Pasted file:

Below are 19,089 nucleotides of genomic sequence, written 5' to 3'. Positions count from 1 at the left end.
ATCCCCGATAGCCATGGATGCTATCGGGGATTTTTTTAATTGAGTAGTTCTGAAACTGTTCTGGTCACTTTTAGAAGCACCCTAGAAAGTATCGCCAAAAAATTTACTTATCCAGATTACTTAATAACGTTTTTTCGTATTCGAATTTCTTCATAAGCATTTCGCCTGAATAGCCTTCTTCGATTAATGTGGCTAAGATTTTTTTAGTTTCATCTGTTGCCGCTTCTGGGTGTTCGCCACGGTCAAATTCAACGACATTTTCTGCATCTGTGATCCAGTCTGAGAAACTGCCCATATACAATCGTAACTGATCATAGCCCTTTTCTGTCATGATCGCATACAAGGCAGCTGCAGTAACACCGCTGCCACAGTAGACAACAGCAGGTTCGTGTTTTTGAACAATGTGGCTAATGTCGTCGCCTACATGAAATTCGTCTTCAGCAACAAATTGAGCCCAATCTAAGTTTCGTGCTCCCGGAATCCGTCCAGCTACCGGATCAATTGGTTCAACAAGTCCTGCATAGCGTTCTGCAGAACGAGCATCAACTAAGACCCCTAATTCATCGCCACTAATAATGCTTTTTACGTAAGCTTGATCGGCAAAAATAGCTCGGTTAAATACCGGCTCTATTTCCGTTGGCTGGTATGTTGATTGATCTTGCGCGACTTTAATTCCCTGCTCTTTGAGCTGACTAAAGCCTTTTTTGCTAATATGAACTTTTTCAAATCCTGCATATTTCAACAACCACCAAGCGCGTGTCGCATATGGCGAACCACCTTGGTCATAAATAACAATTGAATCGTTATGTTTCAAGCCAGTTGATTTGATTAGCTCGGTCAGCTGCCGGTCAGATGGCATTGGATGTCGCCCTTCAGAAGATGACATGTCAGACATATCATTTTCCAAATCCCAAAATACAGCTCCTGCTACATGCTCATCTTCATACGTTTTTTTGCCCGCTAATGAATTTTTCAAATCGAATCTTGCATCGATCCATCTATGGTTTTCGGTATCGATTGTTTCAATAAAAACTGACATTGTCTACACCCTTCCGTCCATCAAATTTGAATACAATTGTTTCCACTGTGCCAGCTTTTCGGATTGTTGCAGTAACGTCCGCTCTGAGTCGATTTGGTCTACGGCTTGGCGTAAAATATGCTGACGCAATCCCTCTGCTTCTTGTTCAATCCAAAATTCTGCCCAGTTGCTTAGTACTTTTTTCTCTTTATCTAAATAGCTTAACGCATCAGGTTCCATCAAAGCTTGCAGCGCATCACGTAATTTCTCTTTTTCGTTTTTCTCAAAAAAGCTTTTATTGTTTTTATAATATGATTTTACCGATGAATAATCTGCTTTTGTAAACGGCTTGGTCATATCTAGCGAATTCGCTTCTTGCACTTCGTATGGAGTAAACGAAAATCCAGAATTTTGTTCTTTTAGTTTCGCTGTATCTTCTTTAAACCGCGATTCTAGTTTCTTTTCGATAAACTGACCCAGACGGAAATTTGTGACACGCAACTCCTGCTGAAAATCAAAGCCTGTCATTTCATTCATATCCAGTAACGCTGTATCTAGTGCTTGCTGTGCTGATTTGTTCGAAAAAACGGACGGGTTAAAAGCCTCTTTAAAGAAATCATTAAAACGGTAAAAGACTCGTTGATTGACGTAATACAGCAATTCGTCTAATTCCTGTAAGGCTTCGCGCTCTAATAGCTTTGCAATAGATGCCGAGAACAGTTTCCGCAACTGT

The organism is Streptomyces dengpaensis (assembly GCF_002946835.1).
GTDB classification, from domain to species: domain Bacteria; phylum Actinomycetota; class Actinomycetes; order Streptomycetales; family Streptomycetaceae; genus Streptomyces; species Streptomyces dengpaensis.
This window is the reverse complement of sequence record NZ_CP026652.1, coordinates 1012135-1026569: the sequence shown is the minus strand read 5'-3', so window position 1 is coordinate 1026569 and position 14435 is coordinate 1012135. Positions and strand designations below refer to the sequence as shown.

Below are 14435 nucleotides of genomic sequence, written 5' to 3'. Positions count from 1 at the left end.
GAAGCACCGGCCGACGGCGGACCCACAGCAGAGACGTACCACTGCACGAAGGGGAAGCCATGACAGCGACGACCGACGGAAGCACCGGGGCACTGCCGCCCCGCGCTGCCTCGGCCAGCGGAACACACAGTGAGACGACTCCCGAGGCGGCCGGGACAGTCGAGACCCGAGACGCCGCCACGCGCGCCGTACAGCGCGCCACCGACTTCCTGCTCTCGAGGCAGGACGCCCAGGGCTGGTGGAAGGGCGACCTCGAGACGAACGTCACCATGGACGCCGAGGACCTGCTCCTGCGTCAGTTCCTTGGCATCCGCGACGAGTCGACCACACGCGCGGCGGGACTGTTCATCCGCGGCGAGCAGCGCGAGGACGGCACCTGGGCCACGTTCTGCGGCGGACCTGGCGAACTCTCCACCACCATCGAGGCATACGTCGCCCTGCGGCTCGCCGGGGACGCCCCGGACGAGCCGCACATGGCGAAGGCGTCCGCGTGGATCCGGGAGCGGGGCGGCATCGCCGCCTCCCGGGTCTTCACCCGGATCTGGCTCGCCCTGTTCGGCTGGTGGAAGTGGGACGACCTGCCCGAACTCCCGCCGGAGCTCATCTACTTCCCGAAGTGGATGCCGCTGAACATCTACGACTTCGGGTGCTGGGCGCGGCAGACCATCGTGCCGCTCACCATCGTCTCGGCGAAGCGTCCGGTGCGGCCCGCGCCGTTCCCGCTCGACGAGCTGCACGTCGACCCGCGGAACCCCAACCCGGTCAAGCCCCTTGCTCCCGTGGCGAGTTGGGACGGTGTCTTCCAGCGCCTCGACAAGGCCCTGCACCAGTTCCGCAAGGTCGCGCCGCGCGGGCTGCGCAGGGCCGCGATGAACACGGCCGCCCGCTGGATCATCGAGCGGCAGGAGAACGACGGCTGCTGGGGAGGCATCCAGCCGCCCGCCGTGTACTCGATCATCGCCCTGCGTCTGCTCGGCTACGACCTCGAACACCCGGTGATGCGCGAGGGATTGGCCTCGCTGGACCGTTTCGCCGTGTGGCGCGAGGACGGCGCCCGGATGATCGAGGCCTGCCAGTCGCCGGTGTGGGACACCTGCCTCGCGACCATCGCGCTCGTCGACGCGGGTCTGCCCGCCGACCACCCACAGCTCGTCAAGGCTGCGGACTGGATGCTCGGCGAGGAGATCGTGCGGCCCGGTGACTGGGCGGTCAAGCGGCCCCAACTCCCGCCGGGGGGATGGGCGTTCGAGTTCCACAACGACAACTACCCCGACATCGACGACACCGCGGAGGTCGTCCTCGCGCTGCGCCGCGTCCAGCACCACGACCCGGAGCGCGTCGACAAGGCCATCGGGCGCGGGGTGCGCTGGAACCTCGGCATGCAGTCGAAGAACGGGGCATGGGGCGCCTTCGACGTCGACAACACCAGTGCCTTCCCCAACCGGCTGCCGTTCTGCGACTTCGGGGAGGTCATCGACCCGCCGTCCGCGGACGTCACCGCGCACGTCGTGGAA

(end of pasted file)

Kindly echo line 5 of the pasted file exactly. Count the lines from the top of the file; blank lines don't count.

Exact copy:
This window is the reverse complement of sequence record NZ_CP026652.1, coordinates 1012135-1026569: the sequence shown is the minus strand read 5'-3', so window position 1 is coordinate 1026569 and position 14435 is coordinate 1012135. Positions and strand designations below refer to the sequence as shown.